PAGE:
• At each time \(t \in [0,1]\), if there is still space for station \(j\), its tentative offer price \(p_j(t)\) to go off air is set to \(s_j q(t)\).

  • Bidders decide whether their offers are acceptable.

  • If after the decisions at \(t\) there is no space left for station \(j\), then for \(t' > t\), its offer price \(p_j(t')\) is set to \(p_j(t)\).

  • “Bid truthfully” means: “Remain active at \(t\) if \(p_j(t) > v_j\); otherwise, exit and continue broadcasting.”

Proposition 4

In this clock auction, if all bidders bid truthfully, then the same bidders are packed on air in the same order as for the preceding greedy algorithm.

Instead of proceeding continuously as in the informal example, it proceeds in a series of discrete rounds using a finite set of possible non-negative prices \(P\).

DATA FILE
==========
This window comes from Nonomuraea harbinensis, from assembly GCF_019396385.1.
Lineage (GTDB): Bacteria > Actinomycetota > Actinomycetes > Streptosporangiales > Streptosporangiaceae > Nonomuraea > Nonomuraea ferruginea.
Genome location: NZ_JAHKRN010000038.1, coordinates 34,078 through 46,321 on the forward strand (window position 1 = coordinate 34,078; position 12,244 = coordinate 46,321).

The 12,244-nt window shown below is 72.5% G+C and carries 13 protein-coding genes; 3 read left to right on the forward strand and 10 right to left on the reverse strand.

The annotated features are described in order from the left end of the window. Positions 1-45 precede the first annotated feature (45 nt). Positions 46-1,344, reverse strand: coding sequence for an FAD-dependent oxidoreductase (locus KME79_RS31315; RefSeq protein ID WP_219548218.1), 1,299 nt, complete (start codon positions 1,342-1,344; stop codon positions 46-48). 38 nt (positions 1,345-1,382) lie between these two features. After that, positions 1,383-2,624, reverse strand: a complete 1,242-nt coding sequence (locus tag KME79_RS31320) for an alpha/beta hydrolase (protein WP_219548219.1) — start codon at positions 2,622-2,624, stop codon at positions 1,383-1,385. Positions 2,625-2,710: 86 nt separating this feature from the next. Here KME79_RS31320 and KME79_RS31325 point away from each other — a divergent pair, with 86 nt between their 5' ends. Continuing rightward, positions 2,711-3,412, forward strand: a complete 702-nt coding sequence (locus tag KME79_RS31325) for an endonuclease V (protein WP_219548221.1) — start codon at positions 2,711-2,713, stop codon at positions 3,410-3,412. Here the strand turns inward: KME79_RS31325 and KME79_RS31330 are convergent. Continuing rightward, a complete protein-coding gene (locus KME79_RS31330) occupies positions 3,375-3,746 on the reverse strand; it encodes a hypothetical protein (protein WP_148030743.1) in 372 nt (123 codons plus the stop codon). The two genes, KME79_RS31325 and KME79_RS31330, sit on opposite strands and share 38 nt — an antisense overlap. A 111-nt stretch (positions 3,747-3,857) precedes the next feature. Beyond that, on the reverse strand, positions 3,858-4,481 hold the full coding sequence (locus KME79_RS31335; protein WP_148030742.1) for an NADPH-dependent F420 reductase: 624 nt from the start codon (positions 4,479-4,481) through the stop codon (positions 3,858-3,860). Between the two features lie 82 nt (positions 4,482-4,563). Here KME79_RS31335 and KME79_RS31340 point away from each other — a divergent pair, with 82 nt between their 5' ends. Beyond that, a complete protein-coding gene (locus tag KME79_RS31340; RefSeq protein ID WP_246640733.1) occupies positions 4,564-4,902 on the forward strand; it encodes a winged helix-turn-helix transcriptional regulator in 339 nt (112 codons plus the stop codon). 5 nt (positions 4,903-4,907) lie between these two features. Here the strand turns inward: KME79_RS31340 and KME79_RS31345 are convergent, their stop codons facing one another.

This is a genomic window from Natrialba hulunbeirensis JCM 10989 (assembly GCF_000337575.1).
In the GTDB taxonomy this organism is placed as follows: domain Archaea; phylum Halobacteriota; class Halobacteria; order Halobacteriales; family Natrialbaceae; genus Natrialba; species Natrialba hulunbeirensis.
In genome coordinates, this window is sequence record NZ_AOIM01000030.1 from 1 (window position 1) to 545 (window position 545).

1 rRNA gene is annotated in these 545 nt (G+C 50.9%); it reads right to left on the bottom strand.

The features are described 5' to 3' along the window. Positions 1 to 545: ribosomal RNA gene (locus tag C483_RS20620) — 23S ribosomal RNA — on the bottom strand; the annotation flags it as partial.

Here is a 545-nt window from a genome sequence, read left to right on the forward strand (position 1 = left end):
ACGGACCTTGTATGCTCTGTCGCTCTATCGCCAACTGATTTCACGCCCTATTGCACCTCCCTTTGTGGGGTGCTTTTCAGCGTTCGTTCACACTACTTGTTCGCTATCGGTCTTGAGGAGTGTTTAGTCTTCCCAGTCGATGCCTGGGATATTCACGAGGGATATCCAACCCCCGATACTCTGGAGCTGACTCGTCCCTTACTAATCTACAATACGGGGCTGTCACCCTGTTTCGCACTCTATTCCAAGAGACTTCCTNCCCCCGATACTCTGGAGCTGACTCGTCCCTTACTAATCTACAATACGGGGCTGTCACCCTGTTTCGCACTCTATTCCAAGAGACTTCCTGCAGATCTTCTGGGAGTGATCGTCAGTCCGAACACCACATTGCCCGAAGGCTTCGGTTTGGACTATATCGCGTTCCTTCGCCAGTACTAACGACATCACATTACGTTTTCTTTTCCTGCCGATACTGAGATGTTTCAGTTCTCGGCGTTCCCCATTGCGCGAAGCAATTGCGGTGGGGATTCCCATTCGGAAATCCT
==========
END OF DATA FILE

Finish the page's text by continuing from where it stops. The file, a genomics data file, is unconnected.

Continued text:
An auction rule is a function \(p: H \to P^N\) that maps history of bidder activity in previous rounds into current price vector.

  • The price offered to a bidder in any round must be no higher than in the previous round.

  • The auction ends in the first round that no prices change.

  • Every such function describes a different auction.


Some descending clock auctions using fast heuristics compute quickly. In knapsack problems, some also compute “well.”

obviously dominates#

A strategy \(\sigma_n\) for player \(n\) obviously dominates another strategy \(\hat{\sigma}_n\) if whenever their recommendations differ at some information set, the best payoff that can follow the deviation is no better than the worst payoff that can follow playing \(\sigma_n\).

obviously dominant strategy#